lf a 'program' is required for the understanding of my Symphony IV, then the first movement is to be interpreted as a description of the various conflicts involved in human society, as a confrontation between hopeful beginnings and ever-new threats, as an unceasing battle pitting positive tendences against negative forms of resistance. Taken as a whole, the second movement is a song sung by the oppressed or sung for them. This song comes from the darkness and again sinks down into the gloom – always and everywhere. While composing it, I thought of the Asian women who are held in disdain and oppressed by a patriarchal society. I would iike to !end the support of my voice to them: to defenseless women who, along with their children, are exposed to violence in war-torn regions, to young girls who are forced into a more or less officially tolerated prostitution, to women workers who, as modern slave laborers, are deprived of elemental human rights in the shadow of economic development. All these women live in darkness. Without song their life would be devoid of all hope.
Between 1982 and 1987 !sang Yun composed an interconnected series of five contrasting symphonies. Although the five symphonies differ in instrumentation, formal structure, and content, they maintain an ideal relation and may even be said to constitute a cycle. Symphony I (1982-83, four movements, ca. forty-five minutes) and its apocalyptic first movement warn of a nuclear disaster. Symphony II (1984, three movements, ca. thirty minutes) is more reserved in matters of instrumentation. If, as Yun has stated, Symphony I is directed from composer to society, then Symphony II is oriented in the opposite direction, from society to composer. Yun has termed his even shorter Symphony III (1985, one movement) "philosophical." Here a successive rotation of conflicting tonal worlds brings heaven, earth, and humanity into relation in the name of Tao. Although Symphony IV "Singing in the Dark" (1986) is somewhat Ionger than Symphony II, it has only two movements and is modeled on Korean poetic declamation. There are two broad developments of ascent, and the song of the strings and, in the second movement, of the oboe undergoes repeated, brutal interruption. Yum draws on poems by Nelly Sachs in his Symphony V (1987, five movements, ca. one hour long) for large orchestra and baritone solo and spans a full range of dramaturgical possibilities: the remembrance of times past, the call to reconciliation, and the goal of peace.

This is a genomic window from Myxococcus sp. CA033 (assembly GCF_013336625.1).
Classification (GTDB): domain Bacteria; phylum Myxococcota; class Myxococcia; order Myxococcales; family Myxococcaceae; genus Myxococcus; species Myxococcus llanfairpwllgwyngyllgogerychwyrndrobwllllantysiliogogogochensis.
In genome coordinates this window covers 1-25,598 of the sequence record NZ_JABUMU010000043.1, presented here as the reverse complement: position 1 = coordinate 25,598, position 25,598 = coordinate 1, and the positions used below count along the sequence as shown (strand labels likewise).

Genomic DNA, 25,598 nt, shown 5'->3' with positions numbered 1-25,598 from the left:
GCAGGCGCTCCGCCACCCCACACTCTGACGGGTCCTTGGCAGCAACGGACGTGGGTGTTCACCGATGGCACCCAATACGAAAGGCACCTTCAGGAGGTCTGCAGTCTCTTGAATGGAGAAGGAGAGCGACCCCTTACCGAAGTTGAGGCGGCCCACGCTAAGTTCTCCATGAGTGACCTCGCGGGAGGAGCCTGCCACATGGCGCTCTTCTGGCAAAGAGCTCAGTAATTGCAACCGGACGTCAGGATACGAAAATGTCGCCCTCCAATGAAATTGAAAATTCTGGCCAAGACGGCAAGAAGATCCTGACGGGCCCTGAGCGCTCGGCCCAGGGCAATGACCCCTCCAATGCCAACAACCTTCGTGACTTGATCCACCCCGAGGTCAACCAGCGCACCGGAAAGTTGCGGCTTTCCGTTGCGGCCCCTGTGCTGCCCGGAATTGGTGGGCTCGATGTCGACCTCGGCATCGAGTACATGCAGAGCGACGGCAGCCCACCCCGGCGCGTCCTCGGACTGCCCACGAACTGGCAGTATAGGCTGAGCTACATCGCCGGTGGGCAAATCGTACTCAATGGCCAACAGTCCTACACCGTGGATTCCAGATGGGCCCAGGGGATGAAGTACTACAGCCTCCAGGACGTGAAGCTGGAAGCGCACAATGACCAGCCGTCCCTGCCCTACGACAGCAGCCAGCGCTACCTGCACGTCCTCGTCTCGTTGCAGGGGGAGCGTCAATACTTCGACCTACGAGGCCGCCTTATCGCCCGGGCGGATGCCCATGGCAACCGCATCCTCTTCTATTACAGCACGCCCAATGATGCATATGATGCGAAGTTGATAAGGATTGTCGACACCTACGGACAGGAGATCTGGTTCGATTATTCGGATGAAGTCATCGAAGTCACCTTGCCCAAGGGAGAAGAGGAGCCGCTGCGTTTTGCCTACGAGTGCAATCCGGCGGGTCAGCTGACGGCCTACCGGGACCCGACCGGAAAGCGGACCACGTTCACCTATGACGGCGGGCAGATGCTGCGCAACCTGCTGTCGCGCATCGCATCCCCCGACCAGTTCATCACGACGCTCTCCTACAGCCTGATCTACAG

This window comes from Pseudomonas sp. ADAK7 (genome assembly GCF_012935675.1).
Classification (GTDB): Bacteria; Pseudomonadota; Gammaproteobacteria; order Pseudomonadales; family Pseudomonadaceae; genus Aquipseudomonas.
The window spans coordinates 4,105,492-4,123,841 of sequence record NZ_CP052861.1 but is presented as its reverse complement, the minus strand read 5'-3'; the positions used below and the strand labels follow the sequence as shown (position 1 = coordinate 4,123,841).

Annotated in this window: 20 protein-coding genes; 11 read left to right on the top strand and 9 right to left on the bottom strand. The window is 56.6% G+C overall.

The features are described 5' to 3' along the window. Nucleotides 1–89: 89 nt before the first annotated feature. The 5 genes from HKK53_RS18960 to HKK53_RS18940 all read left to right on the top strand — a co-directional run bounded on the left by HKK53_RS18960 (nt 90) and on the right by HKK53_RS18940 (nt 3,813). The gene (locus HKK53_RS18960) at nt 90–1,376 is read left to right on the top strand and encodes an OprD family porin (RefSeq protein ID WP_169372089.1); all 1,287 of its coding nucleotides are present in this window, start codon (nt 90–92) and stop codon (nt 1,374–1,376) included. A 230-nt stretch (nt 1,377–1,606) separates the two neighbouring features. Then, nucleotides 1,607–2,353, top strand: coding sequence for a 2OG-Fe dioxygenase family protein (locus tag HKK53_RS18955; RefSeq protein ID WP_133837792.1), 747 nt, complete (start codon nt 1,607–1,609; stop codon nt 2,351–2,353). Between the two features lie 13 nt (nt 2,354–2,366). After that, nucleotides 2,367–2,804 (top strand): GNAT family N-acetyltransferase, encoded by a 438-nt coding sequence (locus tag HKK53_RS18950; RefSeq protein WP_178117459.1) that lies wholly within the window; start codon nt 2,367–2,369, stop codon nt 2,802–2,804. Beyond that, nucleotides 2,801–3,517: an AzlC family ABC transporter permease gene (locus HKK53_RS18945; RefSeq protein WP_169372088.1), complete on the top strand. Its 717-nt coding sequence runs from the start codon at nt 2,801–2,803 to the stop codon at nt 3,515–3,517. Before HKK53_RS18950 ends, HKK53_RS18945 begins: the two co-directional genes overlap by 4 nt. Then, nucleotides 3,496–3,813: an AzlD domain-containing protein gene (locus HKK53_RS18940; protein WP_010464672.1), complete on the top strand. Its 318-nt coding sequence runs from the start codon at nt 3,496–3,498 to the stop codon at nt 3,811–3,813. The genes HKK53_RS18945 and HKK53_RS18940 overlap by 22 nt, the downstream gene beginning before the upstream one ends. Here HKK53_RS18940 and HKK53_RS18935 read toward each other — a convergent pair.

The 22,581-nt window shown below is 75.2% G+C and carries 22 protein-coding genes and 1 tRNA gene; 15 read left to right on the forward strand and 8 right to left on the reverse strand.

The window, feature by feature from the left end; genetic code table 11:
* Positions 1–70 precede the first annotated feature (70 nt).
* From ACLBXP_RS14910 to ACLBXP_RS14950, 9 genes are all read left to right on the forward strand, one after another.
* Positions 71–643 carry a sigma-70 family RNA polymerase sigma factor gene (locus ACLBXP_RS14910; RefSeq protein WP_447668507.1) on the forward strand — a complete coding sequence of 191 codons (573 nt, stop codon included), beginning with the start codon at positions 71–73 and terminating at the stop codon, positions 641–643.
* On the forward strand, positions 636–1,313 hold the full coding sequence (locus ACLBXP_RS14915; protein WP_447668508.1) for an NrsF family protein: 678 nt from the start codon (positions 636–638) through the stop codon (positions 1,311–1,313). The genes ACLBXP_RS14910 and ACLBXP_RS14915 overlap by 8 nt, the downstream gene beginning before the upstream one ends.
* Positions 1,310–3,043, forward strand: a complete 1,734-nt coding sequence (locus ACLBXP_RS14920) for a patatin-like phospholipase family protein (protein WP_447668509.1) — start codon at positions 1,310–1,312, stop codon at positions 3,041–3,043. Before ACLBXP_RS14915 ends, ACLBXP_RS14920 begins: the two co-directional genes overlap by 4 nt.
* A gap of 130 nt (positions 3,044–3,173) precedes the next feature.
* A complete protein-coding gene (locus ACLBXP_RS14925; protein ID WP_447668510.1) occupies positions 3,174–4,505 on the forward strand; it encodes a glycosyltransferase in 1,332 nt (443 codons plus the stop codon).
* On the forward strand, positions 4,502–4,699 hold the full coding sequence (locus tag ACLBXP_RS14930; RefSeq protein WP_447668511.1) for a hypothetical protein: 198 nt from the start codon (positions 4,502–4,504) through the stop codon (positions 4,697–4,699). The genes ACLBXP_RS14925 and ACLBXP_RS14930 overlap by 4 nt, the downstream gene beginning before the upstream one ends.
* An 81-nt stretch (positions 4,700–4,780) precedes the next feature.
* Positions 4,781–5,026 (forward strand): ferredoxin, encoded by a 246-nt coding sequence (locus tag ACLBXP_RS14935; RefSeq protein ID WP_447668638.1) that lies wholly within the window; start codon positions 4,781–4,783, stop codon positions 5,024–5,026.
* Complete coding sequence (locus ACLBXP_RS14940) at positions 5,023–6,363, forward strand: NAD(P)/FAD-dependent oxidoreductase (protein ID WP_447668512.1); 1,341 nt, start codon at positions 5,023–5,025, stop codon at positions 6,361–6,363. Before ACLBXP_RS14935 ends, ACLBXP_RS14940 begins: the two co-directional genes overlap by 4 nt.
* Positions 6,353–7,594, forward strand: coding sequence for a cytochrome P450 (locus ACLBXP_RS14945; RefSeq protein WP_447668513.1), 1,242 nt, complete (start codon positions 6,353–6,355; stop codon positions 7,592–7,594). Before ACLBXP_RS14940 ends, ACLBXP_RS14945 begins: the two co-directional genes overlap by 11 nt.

Yun composed his Symphony IV in Berlin-Kiadow from 18 April to 8 July 1986 as a commissioned work for the dedication of Suntory Hall. He took the title "Singing in the Dark" from the published diaries (1982-85) of the German writer Luise Rinser. A friend of Yun's, she led the "Dialogue Concerning the Composer's Life and Work" on the occasion of his sixtieth birthday (Frankfurt am Main, 1977).
In the first movement of Symphony IV Yun follows principles of declamation modeled on the Korean sijo. Sijo, along with kagok and kasa, forms a central type of classical Korean (art) song. lt is a type characterized by simplicity in its relatively short melismata and by concentration on the essential. ln sijo song three sung tang'ga verses (lyrical short poems from the Koryo Period, 935-1392) are accompanied by the changgo hourglass drum. The almost rigid, more or less standardized melodic structure goes back and forth between a mere two core tones at the interval of a fourth or fifth, and its variants serve the individual structure of the poetry and its contents. Moving beyond simplicity and concentration, Yun takes his initial and primary inspiration for Symphony IV from the lombardic rhythm of the sijo, from the musical foot short I accented – long I unaccented. But even the core tones at fourth and fifth intervals – in the first string measures B and E – are significant here.
The second movement fulfills the twofold function of slow movement and finale. Its architectural design is modeled on the first movement, but it has its own means of structured presentation. Drama and declamation yield to a darkly colored tone of quiet resoluteness. The oboe solo in the second movement enters on B, a tone also figuring importantly in the first movement and its opening.
Walter-Wolfgang Sparrer (translated by Susan Marie Praeder)